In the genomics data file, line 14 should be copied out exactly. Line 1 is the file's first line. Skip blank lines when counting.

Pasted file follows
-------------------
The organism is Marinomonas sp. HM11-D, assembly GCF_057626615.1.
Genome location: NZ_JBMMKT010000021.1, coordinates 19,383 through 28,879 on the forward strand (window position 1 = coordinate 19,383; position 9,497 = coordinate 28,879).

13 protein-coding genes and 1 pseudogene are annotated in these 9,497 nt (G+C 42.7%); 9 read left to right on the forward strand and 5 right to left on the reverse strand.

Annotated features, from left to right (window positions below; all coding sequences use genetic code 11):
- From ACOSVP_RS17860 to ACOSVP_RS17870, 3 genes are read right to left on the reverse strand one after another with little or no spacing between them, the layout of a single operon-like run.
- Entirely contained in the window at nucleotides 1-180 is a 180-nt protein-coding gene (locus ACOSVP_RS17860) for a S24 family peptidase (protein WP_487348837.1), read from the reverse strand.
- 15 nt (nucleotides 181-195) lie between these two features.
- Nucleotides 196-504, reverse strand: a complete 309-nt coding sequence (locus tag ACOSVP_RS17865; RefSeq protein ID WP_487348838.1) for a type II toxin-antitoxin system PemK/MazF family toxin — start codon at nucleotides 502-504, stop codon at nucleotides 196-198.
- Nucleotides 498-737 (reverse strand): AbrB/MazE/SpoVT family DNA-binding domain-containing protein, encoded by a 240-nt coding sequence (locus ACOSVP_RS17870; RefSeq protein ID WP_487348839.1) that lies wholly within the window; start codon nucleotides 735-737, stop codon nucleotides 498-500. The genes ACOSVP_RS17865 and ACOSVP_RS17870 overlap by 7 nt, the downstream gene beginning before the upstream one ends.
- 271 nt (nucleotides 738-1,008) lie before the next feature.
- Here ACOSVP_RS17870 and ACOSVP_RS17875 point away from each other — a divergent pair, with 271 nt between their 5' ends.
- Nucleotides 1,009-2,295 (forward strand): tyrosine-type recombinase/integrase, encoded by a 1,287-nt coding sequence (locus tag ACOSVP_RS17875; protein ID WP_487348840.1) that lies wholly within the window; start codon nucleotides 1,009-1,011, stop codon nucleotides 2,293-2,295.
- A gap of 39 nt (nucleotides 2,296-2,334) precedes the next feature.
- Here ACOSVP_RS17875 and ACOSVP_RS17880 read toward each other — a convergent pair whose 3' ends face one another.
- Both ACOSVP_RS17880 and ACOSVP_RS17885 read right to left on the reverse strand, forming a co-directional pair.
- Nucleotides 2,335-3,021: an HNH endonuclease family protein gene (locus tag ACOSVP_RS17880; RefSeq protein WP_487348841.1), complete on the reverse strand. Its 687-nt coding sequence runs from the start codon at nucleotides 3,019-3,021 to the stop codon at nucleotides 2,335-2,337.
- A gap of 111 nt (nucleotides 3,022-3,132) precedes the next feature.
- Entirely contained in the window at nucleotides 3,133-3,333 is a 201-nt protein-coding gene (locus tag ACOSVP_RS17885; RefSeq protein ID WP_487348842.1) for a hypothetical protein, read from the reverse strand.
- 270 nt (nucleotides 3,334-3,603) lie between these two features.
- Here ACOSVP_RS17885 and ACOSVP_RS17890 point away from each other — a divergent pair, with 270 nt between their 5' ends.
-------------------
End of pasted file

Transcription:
- Here ACOSVP_RS17875 and ACOSVP_RS17880 read toward each other — a convergent pair whose 3' ends face one another.